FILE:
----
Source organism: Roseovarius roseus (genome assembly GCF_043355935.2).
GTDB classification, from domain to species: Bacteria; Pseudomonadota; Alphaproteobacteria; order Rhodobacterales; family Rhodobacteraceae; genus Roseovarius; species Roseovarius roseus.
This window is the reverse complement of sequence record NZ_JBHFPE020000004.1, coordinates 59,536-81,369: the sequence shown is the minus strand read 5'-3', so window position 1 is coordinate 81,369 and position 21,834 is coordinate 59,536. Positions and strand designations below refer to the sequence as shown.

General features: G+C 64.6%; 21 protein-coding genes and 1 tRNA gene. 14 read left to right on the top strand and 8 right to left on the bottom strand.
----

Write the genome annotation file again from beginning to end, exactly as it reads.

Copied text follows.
Source organism: Roseovarius roseus (genome assembly GCF_043355935.2).
GTDB classification, from domain to species: Bacteria; Pseudomonadota; Alphaproteobacteria; order Rhodobacterales; family Rhodobacteraceae; genus Roseovarius; species Roseovarius roseus.
This window is the reverse complement of sequence record NZ_JBHFPE020000004.1, coordinates 59,536-81,369: the sequence shown is the minus strand read 5'-3', so window position 1 is coordinate 81,369 and position 21,834 is coordinate 59,536. Positions and strand designations below refer to the sequence as shown.

General features: G+C 64.6%; 21 protein-coding genes and 1 tRNA gene. 14 read left to right on the top strand and 8 right to left on the bottom strand.